Juneteenth is the newest federal holiday. Here's what it celebrates.

Observed on June 19, the holiday commemorates the end of slavery in Texas—which wasn't until two years after Abraham Lincoln issued the Emancipation Proclamation.

Published 18 Jun 2021, 14:18 BST
juneteenth-01
Juneteenth celebrates the freedom of enslaved people at the end of the U.S. Civil War, as depicted here by illustrator Thomas Nast. Long observed by African American communities, it is the first new federal holiday since Martin Luther King Jr. Day was designated in 1983.
Photograph by Illustration by World History Archive, Alamy

The United States has a new federal holiday. On Thursday, U.S. President Joe Biden signed a bill into law that officially designates Juneteenth—observed each year on June 19—as an American holiday. As the holiday falls on a Saturday this year, federal workers will have the day off on June 18.

Known to some as the country’s “second Independence Day,” Juneteenth celebrates the freedom of enslaved people in the United States at the end of the Civil War. For more than 150 years, African American communities across the country have observed this holiday. (Here’s why Juneteenth is a celebration of hope.)

Juneteenth has gained awareness in recent years as activists have pushed for state and federal recognition. With the signing of this bill, those efforts will finally come to fruition as Juneteenth becomes the first new federal holiday since the establishment of Martin Luther King Jr. Day in 1983.

So what’s the story behind Juneteenth? Here’s a look at the history of the holiday and how it has been celebrated through the years.

Freedom after the Confederacy

At the stroke of midnight on January 1, 1863, the Emancipation Proclamation came into effect and declared enslaved people in the Confederacy free—on the condition that the Union won the war. The proclamation turned the war into a fight for freedom and by the end of the war 200,000 Black soldiers had joined the fight, spreading news of freedom as they fought their way through the South. (Read about the history of Juneteenth with your kids.)

Union leader Gordon Granger told the 250,000 enslaved people of Texas that they were free.
Photograph by Library of Congress, Prints & Photographs Division/Civil War Photographs

Since Texas was one of the last strongholds of the South, emancipation would be a long-time coming for enslaved people in the state. Even after the last battle of the Civil War was fought in 1865—a full two years after the Emancipation Proclamation was signed—it is believed that many enslaved people still did not know they were free. As the story goes, some 250,000 enslaved people only learned of their freedom after Union General Gordon Granger arrived in Galveston, Texas, on June 19, 1865, and announced that the president had issued a proclamation freeing them. 

On that day, Granger declared, “The people of Texas are informed that, in accordance with a proclamation from the Executive of the United States, all slaves are free. This involves an absolute equality of personal rights and rights of property between former masters and slaves, and the connection heretofore existing between them becomes that between employer and hired labour.”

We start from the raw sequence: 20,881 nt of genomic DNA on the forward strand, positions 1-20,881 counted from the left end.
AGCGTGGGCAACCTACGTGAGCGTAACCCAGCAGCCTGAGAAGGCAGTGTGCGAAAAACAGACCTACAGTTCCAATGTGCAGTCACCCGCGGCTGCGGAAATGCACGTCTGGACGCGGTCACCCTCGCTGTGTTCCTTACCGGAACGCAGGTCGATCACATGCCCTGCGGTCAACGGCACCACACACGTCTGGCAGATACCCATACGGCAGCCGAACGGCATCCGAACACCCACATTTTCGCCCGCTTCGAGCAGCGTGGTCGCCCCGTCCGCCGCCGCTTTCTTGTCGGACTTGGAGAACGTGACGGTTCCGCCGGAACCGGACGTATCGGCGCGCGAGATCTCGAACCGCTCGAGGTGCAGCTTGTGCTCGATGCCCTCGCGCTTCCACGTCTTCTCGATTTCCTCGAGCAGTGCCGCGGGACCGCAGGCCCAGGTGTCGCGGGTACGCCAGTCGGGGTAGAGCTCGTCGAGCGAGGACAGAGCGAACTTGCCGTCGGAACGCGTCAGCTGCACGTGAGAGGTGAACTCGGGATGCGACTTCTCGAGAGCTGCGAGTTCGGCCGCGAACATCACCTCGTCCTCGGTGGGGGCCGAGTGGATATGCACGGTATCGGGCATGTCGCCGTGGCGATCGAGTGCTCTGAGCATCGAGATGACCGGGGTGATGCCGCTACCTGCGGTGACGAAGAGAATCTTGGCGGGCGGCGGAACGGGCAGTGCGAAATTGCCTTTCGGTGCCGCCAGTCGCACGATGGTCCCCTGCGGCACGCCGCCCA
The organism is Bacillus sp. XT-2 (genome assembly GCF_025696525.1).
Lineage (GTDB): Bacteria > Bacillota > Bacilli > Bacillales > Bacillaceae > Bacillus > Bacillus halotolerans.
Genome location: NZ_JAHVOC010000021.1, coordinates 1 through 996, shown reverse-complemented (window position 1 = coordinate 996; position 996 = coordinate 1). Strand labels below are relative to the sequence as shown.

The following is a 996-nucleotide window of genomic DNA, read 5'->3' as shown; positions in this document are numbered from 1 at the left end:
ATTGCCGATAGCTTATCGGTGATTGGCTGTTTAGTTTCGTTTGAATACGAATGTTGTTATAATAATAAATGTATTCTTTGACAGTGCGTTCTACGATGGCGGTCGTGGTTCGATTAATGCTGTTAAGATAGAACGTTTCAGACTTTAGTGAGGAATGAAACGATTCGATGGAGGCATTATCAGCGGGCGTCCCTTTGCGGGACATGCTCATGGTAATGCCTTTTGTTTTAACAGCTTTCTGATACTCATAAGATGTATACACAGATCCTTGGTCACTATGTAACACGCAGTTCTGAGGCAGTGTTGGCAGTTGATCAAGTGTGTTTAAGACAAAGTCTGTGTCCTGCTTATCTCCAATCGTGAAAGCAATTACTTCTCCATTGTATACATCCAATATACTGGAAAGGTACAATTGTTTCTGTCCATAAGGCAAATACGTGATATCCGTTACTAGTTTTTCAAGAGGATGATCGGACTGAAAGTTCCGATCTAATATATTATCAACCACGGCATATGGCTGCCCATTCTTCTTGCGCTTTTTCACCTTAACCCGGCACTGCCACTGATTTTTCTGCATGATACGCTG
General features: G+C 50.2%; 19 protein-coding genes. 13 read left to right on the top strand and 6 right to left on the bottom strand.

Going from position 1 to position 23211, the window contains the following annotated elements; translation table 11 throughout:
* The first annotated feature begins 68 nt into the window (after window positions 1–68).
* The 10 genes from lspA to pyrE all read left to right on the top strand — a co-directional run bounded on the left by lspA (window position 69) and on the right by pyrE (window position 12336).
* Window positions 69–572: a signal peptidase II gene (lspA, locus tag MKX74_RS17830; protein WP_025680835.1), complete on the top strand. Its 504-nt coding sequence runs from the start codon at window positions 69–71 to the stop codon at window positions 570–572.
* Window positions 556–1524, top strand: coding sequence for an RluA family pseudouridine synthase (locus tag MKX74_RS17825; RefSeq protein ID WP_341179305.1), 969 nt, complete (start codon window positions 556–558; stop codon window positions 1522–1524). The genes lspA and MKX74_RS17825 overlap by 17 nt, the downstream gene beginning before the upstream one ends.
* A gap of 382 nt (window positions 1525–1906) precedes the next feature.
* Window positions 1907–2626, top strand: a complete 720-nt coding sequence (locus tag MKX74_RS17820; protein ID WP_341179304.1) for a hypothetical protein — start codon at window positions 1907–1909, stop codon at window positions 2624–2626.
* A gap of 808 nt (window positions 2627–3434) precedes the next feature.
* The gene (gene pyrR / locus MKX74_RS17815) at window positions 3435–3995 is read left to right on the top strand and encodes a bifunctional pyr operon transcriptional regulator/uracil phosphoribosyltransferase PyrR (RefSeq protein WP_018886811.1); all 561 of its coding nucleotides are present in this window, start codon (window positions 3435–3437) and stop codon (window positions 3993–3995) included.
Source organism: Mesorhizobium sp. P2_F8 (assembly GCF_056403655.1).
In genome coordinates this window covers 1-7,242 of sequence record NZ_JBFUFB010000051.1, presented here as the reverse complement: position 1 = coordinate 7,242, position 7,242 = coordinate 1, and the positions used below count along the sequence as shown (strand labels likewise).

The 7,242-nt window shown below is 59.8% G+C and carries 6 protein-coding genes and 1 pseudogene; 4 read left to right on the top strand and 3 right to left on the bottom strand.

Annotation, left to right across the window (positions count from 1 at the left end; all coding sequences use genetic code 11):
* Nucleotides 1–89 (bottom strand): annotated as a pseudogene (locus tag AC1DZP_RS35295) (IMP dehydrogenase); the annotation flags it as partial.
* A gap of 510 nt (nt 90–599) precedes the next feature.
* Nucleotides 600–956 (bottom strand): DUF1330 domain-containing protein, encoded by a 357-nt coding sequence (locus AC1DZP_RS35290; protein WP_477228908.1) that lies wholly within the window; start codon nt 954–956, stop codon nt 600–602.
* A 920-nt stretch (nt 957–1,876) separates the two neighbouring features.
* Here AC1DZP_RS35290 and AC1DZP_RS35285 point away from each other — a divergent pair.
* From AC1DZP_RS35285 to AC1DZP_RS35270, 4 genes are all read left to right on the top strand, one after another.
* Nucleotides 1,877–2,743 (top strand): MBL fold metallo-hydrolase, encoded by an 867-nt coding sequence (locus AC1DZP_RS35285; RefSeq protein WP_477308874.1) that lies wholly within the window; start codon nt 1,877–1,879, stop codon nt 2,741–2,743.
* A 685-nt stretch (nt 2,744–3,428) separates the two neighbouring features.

A celebratory day

With Granger’s announcement, June 19—which would eventually come to be known as Juneteenth—became a day to celebrate the end of slavery in Texas. As newly freed Texans began moving to neighbouring states, Juneteenth celebrations spread across the South and beyond.

Early Juneteenth celebrations included church services, public readings of the Emancipation Proclamation, and social events like rodeos and dances. (Learn how to cook Juneteenth cookies.)

For decades, many southern Black communities were forced to celebrate Juneteenth on the outskirts of town due to racism and Jim Crow laws. To ensure they had a safe place to gather, Juneteenth groups would often collectively purchase plots of land in the city on which to celebrate. These parks were commonly named Emancipation Parks, many of which still exist today.

As the Civil Rights movement gained momentum in the ‘60s, Juneteenth celebrations faded. In recent years, however, Juneteenth has regained popularity and is often celebrated with food and community. It also has helped raise awareness about ongoing issues facing the African-American community, including a political fight for reparations, or compensation, to the descendants of victims of slavery.

In 1980, Texas became the first state to recognise June 19 as a state holiday, which it did with legislation. Today, Juneteenth is recognised by nearly every state, and in June 2021, the U.S. Congress has passed a bill to make Juneteenth a federal holiday.

Other emancipation celebrations

Despite the holiday’s resurgence in popularity, Juneteenth is still not universally known and is often confused with Emancipation Day, which is annually celebrated on April 16.

Just as Juneteenth originally celebrated freedom in Texas, Emancipation Day specifically marks the day when President Lincoln freed some 3,000 enslaved people in Washington, D.C.—a full eight months before the Emancipation Proclamation and nearly three years before those in Texas would be freed.

Editor's note: This story has been updated to reflect the status of the bill to designate Juneteenth as a federal holiday.

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